Rickmassmma - All but the select top percentage of pro athletes work after they retire. Pro careers are often short, and a small % build enough wealth to never work again.

 

Not sure why anyone would hang their hat on retiring around 35 and being financially secure. That's just stupid, especially when you get punched in the head for a living. You better have a plan B and its irresponsible not to. LOL@ retiring early and not expecting you should get a job to sustain you and your family like everyone else does, until everyone else does, 65ish when they hope to call it quits and hit up social security.

Edited to add that if a fighter wasn't college educated before getting into the sport he should be pursuing his education during those years, if at all possible, especially if he's NOT having to work a full-time job to make ends meet. For a guy fighting 2-3 times per year there really is no excuse for NOT working on the plan B, IMO, unless he works full-time.

 

 

Cindy

Incase u didnt notice, training is a full time job if you are in the ufc. Maybe you have the time, and its easy to sit back and say what u just did. but if u wanna compete at the highest level you better be at tbe gym 3x a day. Phone Post
7/3/13 9:31 PM
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CindyO
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Unwariestpickle - It's like when Dana was trying to get Carwin to quit his full time engineering job.. Carwin got paid $40,000 for the Brock fight. How in the fuck could you ask someone to put their career on the line for that?

Pfft. Ask Shane if he only got 40k. He's a member here and probably posted about it.

Shane is smart in that he had a professional career with benefits that he depended on to support his family, not fighting. And he had the wisdom of understanding the reality that his time as a pro fighter was fleeting and unpredictable. Shane knew he would have many more years to support a family beyond the 5-10 years he would compete as a pro fighter so he better prepare for them. Fighters could learn a lot from Shane in this area.

Some guys roll the dice and go for it 100% and some make more reserved/safe and logical calls after much thought. There is an in-between, IMO.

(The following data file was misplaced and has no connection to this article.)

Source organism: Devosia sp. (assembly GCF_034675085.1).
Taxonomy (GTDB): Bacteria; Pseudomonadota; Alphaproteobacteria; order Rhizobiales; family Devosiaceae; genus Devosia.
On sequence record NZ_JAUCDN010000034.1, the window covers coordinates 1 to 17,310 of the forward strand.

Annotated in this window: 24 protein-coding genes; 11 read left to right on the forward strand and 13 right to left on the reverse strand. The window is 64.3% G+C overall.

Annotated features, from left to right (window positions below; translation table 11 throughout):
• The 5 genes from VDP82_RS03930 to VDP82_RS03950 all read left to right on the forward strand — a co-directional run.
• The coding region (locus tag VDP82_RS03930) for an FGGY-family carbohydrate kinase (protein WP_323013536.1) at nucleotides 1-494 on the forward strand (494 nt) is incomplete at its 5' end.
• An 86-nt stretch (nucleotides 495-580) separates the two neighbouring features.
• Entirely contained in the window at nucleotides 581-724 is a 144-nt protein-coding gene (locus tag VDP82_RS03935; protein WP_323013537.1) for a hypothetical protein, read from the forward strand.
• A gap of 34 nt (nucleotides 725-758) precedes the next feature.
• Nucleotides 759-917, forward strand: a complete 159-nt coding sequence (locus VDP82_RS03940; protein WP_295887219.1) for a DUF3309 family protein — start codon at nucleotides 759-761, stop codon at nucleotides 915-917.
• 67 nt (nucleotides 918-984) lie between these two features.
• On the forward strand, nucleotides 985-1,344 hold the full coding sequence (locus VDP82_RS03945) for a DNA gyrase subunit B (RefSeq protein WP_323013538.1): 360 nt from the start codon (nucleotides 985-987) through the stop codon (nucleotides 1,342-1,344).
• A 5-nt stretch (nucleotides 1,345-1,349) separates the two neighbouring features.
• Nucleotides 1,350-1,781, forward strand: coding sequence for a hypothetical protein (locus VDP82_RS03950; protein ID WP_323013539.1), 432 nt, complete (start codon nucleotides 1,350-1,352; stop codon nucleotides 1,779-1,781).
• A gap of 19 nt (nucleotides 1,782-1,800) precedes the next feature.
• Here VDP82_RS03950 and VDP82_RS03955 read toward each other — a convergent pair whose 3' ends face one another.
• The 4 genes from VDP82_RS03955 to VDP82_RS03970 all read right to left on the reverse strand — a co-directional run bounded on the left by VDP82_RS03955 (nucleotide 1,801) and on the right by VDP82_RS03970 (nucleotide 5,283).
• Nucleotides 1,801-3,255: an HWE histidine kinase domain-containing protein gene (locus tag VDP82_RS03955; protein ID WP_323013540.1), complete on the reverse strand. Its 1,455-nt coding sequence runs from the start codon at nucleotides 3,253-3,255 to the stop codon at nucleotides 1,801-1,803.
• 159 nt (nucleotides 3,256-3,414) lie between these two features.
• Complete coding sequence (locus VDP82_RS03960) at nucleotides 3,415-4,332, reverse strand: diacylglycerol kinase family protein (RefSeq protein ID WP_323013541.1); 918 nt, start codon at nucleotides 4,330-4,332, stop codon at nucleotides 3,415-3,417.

Cindy

7/3/13 9:35 PM
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CindyO
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Edited: 07/03/13 9:35 PM
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UGCTT_CreepysStacheWax - 
CindyO -
Rickmassmma - All but the select top percentage of pro athletes work after they retire. Pro careers are often short, and a small % build enough wealth to never work again.

 

Not sure why anyone would hang their hat on retiring around 35 and being financially secure. That's just stupid, especially when you get punched in the head for a living. You better have a plan B and its irresponsible not to. LOL@ retiring early and not expecting you should get a job to sustain you and your family like everyone else does, until everyone else does, 65ish when they hope to call it quits and hit up social security.

Edited to add that if a fighter wasn't college educated before getting into the sport he should be pursuing his education during those years, if at all possible, especially if he's NOT having to work a full-time job to make ends meet. For a guy fighting 2-3 times per year there really is no excuse for NOT working on the plan B, IMO, unless he works full-time.

 

 

Cindy

Incase u didnt notice, training is a full time job if you are in the ufc. Maybe you have the time, and its easy to sit back and say what u just did. but if u wanna compete at the highest level you better be at tbe gym 3x a day. Phone Post

 

LOL@ training and fighting 2/3 times a year making it impossible for you to go to school and establish a plan B, just in case you aren't a superstar! Since when were camps 6 months long? 12-16 weeks in the norm and with today's numerous combos of online and classroom college courses, NOT doing better is an excuse, IMO.

 

 

Cindy

7/3/13 9:41 PM
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timmyfront